• Vuong T, et al. (2017). Isotope engineering of van der Waals interactions in hexagonal boron nitride. Nature Materials, 17, 152-159.
  • Cassabois G, et al. (2016). Hexagonal boron nitride is an indirect bandgap semiconductor. Nature Photonics, 10, 262-266.
  • Gil B, (2021). Gil Bernard [online]. Laboratoire Charles Coulomb, Montpellier. https://coulomb.umontpellier.fr/user/bernard.gil.

Research Objectives

James H. Edgar’s research goal is to improve hBN crystal growth, examining factors that control crystal size and quality, the incorporation of impurities with low concentrations, and with controlled concentrations of boron isotopes. The Montpellier group is an international leader in deep UV spectroscopy, based on the complementary skills of Bernard Gil in the field of materials sciences and of Guillaume Cassabois more specialised in the area of quantum optics for quantum technologies.


Office of Naval Research (N00014-20-1-2474), the National Science Foundation (CMMI 1538127), and the II-VI Foundation.
Agence Nationale de la recherche Scientifique (ANR) under contracts BONASPES (ANR-19-CE30-0007-02), ZEOLIGHT (ANR-19-CE08 -0016), and BONUS (ANR-19-MRS3-0022).


  • L. Artús, Institut Jaume Almera ICTJA-CSIS, Barcelona, Spain
  • J. D. Caldwell, Vanderbilt University, Nashville, TN
  • T. Elsasser, Max Born Institute, Berlin, Germany
  • G. Fugallo, CNRS, Polytech’ Nantes, France
  • V. Jacques, CNRS, Montpellier, France
  • D. Jena, Cornell University, Ithaca, NY
  • M. Kuball, Wills Physics Laboratory, University of Bristol, UK
  • B. Liu, Kansas State University, USA
  • S. V. Novikov, Nottingham University, UK
  • A. Ouerghi, CNRS, C2N, Saclay, France
  • P. Valvin, CNRS, L2C, Montpellier, France.


James Howard Edgar is a university Distinguished Professor in the Tim Taylor Department of Chemical Engineering at Kansas State University. His research is on the crystal growth and epitaxy of novel wide bandgap semiconductors. He is currently an Electronic and Photonic Materials program manager at the National Science Foundation.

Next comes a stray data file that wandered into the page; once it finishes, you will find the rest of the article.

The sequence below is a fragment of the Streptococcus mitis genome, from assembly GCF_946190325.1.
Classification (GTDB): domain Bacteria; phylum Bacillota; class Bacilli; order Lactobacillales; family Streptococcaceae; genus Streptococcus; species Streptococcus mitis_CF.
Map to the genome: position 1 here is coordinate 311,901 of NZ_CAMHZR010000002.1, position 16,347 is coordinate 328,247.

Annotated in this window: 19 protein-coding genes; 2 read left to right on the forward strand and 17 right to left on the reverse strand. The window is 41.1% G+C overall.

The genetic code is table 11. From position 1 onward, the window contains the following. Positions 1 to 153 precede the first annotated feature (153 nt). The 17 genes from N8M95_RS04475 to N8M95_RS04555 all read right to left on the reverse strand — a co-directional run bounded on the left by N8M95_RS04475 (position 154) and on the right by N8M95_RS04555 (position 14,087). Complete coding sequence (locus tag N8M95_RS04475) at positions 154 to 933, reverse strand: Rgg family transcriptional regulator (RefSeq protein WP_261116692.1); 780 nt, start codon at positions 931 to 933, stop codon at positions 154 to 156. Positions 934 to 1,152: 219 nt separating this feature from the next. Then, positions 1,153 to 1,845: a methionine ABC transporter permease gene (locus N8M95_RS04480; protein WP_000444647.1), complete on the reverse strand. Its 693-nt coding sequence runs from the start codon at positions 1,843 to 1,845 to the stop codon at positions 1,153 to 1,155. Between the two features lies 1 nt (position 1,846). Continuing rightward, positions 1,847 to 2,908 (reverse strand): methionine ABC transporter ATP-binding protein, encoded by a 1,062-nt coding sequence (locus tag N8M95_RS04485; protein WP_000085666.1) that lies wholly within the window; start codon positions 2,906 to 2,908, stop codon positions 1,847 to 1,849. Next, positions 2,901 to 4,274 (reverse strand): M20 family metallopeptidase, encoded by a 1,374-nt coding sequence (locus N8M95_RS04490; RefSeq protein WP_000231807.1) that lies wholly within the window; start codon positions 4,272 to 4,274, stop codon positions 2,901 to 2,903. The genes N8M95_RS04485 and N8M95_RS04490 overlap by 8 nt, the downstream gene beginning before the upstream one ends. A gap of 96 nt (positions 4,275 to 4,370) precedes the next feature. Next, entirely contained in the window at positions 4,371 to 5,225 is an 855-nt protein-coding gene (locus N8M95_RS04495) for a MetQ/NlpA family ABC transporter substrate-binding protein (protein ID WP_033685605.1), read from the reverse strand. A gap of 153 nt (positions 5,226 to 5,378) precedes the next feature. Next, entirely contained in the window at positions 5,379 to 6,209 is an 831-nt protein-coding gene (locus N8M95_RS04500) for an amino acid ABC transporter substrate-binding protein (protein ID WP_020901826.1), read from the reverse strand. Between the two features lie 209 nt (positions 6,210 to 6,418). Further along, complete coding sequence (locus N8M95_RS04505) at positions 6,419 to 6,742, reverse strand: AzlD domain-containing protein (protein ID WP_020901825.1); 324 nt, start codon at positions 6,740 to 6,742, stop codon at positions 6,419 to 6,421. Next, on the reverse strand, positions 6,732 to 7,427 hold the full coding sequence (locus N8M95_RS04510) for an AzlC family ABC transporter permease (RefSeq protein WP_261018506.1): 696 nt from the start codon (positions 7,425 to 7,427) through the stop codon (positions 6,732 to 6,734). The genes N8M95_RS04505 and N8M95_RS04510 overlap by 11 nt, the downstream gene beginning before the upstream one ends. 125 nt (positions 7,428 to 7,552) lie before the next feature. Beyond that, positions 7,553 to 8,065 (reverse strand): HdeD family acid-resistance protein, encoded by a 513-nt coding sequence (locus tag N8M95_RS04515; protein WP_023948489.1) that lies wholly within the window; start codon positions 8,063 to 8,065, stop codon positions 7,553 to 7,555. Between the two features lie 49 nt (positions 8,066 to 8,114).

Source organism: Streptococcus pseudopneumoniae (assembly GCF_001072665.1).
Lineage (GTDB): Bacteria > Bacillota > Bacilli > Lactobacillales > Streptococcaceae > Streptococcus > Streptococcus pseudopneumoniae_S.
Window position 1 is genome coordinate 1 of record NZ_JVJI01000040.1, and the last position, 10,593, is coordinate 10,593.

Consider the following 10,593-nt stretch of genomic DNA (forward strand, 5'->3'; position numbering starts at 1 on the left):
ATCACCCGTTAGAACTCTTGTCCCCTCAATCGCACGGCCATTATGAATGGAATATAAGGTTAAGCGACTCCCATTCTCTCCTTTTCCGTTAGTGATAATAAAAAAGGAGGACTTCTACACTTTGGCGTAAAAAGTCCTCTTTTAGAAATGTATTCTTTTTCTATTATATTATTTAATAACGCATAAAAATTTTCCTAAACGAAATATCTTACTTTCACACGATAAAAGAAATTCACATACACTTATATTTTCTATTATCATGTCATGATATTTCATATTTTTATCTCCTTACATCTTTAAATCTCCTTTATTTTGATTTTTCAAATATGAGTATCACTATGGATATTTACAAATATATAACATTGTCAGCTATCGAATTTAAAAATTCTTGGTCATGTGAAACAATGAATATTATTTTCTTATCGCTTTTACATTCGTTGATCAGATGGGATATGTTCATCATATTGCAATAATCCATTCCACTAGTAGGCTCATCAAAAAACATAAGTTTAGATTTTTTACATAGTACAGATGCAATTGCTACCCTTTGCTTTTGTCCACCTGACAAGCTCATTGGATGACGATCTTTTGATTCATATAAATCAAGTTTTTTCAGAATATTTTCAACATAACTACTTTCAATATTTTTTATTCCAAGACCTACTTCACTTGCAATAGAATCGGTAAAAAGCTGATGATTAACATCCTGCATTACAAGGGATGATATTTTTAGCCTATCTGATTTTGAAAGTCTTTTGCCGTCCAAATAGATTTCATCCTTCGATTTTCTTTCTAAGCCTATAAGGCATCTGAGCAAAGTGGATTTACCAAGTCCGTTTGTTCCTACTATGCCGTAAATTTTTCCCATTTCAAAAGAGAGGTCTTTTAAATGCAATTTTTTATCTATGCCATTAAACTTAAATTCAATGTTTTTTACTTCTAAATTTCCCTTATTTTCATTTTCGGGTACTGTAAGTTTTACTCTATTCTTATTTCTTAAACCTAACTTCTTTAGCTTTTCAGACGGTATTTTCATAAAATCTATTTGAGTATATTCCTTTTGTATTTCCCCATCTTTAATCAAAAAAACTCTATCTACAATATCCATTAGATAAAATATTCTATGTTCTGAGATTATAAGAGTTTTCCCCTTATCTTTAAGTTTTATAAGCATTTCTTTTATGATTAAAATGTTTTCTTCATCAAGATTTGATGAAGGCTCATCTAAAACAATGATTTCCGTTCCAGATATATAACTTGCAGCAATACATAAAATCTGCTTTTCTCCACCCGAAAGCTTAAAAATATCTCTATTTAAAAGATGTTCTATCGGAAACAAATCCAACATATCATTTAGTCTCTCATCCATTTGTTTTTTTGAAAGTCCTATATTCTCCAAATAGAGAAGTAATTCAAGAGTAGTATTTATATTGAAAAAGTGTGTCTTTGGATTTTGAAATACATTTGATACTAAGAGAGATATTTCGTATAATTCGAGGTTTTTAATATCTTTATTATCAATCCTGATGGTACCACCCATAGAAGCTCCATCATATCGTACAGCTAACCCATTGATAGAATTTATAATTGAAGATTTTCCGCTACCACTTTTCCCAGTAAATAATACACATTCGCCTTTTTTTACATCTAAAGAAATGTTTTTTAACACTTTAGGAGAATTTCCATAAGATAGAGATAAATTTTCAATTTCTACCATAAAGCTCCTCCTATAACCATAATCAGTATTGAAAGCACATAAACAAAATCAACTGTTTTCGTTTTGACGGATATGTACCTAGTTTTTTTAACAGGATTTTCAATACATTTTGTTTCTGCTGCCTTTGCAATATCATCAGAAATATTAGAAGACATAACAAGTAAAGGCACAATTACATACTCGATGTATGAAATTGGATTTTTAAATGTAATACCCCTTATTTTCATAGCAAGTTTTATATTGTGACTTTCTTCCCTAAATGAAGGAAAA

Guillaume Cassabois is Professor at Montpellier University. His research activities deal with optical spectroscopy in semiconductor nanostructures for innovative applications in materials sciences and quantum technologies.

Bernard Gil is Director of Research at the National Center of Scientific Research (CNRS), the first French public research operator. He is Doctor Honoris Causa of the State University of Saint-Petersburg and of the Meijo University of Nagoya. He is the 2018 laureate of the Welker award.

Bernard Gil, Centre National de la Recherche Scientifique
Laboratoire Charles Coulomb.

James H. Edgar, Kansas State University, Tim Taylor Department of Chemical Engineering.

Guillaume Cassabois, Université de Montpellier, Laboratoire Charles Coulomb.

James Howard Edgar
E: edgarjh@ksu.edu
T: +1 785 532-5584
W: https://www.che.ksu.edu/people/faculty/edgar/

Guillaume Cassabois
E: guillaume.cassabois@umontpellier.fr
T: +33 467 143 756
W: https://coulomb.umontpellier.fr/-Quantum-nanostructures-Optical-properties-

Bernard Gil
E: bernard.gil@umontpellier.fr

T: +33 467 143 924
W: https://coulomb.umontpellier.fr/-Quantum-nanostructures-Optical-properties-